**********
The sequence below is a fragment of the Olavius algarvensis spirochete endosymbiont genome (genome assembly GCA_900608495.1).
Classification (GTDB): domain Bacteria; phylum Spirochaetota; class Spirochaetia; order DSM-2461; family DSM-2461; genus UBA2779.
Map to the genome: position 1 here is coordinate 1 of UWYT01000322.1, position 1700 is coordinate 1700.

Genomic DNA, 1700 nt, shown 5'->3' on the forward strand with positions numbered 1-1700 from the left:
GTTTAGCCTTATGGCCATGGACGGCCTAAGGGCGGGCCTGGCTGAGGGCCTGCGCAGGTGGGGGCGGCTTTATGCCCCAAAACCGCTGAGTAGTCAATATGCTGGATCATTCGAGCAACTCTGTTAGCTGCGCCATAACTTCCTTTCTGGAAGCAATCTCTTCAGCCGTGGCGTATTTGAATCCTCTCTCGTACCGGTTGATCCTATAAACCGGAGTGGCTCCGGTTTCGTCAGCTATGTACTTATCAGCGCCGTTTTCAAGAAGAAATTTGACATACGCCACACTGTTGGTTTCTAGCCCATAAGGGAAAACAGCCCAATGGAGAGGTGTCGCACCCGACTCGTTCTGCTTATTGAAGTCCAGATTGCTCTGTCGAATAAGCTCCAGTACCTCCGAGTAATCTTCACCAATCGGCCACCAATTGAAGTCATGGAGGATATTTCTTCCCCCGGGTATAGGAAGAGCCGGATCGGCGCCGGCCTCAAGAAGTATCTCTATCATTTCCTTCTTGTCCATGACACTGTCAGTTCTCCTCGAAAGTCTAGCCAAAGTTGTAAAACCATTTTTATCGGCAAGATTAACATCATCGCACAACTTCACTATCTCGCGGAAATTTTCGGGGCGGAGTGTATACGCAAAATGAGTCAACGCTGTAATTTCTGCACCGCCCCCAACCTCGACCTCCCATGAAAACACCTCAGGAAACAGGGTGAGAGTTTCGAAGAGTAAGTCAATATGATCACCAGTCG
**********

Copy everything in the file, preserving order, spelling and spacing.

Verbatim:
The sequence below is a fragment of the Olavius algarvensis spirochete endosymbiont genome (genome assembly GCA_900608495.1).
Classification (GTDB): domain Bacteria; phylum Spirochaetota; class Spirochaetia; order DSM-2461; family DSM-2461; genus UBA2779.
Map to the genome: position 1 here is coordinate 1 of UWYT01000322.1, position 1700 is coordinate 1700.

Genomic DNA, 1700 nt, shown 5'->3' on the forward strand with positions numbered 1-1700 from the left:
GTTTAGCCTTATGGCCATGGACGGCCTAAGGGCGGGCCTGGCTGAGGGCCTGCGCAGGTGGGGGCGGCTTTATGCCCCAAAACCGCTGAGTAGTCAATATGCTGGATCATTCGAGCAACTCTGTTAGCTGCGCCATAACTTCCTTTCTGGAAGCAATCTCTTCAGCCGTGGCGTATTTGAATCCTCTCTCGTACCGGTTGATCCTATAAACCGGAGTGGCTCCGGTTTCGTCAGCTATGTACTTATCAGCGCCGTTTTCAAGAAGAAATTTGACATACGCCACACTGTTGGTTTCTAGCCCATAAGGGAAAACAGCCCAATGGAGAGGTGTCGCACCCGACTCGTTCTGCTTATTGAAGTCCAGATTGCTCTGTCGAATAAGCTCCAGTACCTCCGAGTAATCTTCACCAATCGGCCACCAATTGAAGTCATGGAGGATATTTCTTCCCCCGGGTATAGGAAGAGCCGGATCGGCGCCGGCCTCAAGAAGTATCTCTATCATTTCCTTCTTGTCCATGACACTGTCAGTTCTCCTCGAAAGTCTAGCCAAAGTTGTAAAACCATTTTTATCGGCAAGATTAACATCATCGCACAACTTCACTATCTCGCGGAAATTTTCGGGGCGGAGTGTATACGCAAAATGAGTCAACGCTGTAATTTCTGCACCGCCCCCAACCTCGACCTCCCATGAAAACACCTCAGGAAACAGGGTGAGAGTTTCGAAGAGTAAGTCAATATGATCACCAGTCG